Thursday, November 20, 2014 is The Great American Smokeout, a day when smokers nationwide are encouraged to abstain from cigarettes for 24 hours. Millions of Americans are participating, and it’s simple for you to participate, too. All you have to do is not smoke during the 24 hours of the Smokeout. This helps you understand that you can indeed quit smoking for a day—and help you learn that you’re not alone in your quest to stop smoking. The Great American Smokeout may even help jump-start your efforts to permanently quit smoking—but even if it doesn’t, you’ll at least have experienced quitting for a day.
It’s never too late to quit
The health benefits of quitting smoking begin almost instantly after you finish your last cigarette. These stats from the American Cancer Society show how your body starts to heal itself over time after you quit:
Immediate benefits include…
- Your breath smells better
- Your teeth can become less discolored
- Your clothes and hair will not smell of smoke
- Your fingernails will return to their natural color and be less yellow
- Your sense of smell returns
- 9You can feel less short of breath after doing light activities
After you quit, your body will begin to heal itself over time. Here’s how…
- After 20 minutes: Your heart rate and blood pressure drop to normal levels.
- After 12 hours: The carbon monoxide level in your blood drops to normal.
- After 2 weeks to 3 months: Your circulation improves and your lung function increases.
- After 1-9 months: Coughing and shortness of breath decrease.
- After 1 year: The excess risk of coronary heart disease is half that of a continuing smoker’s.
- After 5 years: Risk of cancer of the mouth, throat, esophagus, and bladder are cut in half. Cervical cancer risks falls to that of a non-smoker.
- After 10 years: The risk of dying from lung cancer is about half that of a person who is still smoking. The risk of pancreas and larynx cancer decreases.
- After 15 years: Your risk of coronary heart disease is that of a non-smoker’s
If you are interested in quitting smoking—whether for a day or permanently–below is a comprehensive list of resources you can use to get started!
For Health Advocate members with access to our Wellness Program:
It’s not too late to join our Commit to Quit Tobacco campaign for 2014! Simply log in to your Health Advocate Wellness website and opt-in to the Commit to Quit Tobacco campaign (depending on your particular program/website, you can register either by clicking the Commit to Quit Tobacco banner on the top of the page, or by clicking “My Account”). During the campaign, you will receive valuable quit-tobacco tips via email and/or text messaging that can help you get prepared to quit on November 20.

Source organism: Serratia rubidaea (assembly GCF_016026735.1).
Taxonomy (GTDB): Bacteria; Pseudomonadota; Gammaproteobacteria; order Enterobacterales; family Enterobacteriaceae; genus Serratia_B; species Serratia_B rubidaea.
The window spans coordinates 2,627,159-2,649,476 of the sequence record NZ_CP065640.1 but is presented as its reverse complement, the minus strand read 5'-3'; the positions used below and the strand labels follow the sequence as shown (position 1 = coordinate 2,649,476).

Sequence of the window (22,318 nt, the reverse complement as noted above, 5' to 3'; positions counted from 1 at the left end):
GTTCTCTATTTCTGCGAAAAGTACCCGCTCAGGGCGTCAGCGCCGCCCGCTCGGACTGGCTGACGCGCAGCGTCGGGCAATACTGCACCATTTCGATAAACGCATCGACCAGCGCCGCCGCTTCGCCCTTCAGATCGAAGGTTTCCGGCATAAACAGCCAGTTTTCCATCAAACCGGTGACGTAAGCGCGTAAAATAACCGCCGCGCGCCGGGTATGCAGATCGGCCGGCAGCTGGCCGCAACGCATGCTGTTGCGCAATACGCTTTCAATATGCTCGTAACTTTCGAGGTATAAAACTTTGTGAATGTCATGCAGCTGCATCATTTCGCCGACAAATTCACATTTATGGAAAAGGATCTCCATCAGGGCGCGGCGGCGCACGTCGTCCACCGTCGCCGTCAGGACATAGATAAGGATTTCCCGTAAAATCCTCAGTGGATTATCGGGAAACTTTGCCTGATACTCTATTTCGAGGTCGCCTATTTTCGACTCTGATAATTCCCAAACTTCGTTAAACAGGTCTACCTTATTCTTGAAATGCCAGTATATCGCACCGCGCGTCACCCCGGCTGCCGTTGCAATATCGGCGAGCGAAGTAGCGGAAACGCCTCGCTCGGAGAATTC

Additionally, if you have access to a Health Advocate Wellness Coach through our wellness program, you can connect with a coach who can help motivate and guide you through quitting tobacco. Call us today to get started!
Not a Health Advocate member? No problem! Check out these other helpful resources for quitting tobacco:
Mention to your doctor that you’re interested in quitting smoking. Your doctor can provide you with recommendations and resources that can help you quit.
Click here for a ton of really cool resources, including a cigarette cost calculator (you may be shocked at how much money you’re spending on cigarettes over time), “desktop helpers” that can help you plan your quit day and deal with cravings, and more.
National Cancer Institute resources:
- NCI Smoking Quitline at 1–877–44U–QUIT (1–877–448–7848) provides individualized counseling, printed information, and referrals to other sources.
- View this NCI fact sheet, “Where To Get Help When You Decide To Quit Smoking”: http://www.cancer.gov/cancertopics/factsheet/tobacco/help-quitting
- http://www.smokefree.gov/ is a Web site created by NCI’s Tobacco Control Research Branch; check out their Step-by-Step Quit Guide.
- Get the Smokefree QuitGuide app for your smartphone: http://www.smokefree.gov/apps/
American Cancer Society
Their website includes a guide to quitting smoking.
You can also call the American Cancer Society at 1-800-227-2345.
American Heart Association
This website features a free, online plan to help you quit smoking.
American Lung Association
“Help for Smokers and Other Tobacco Users” is a free booklet created by the US Department of Health and Human Services packed with tips on how to quit:
“FDA 101: Smoking Cessation Products” is an article put out by the Food and Drug Administration that discusses the variety of approved products, both over-the-counter and prescription, that can help you quit smoking.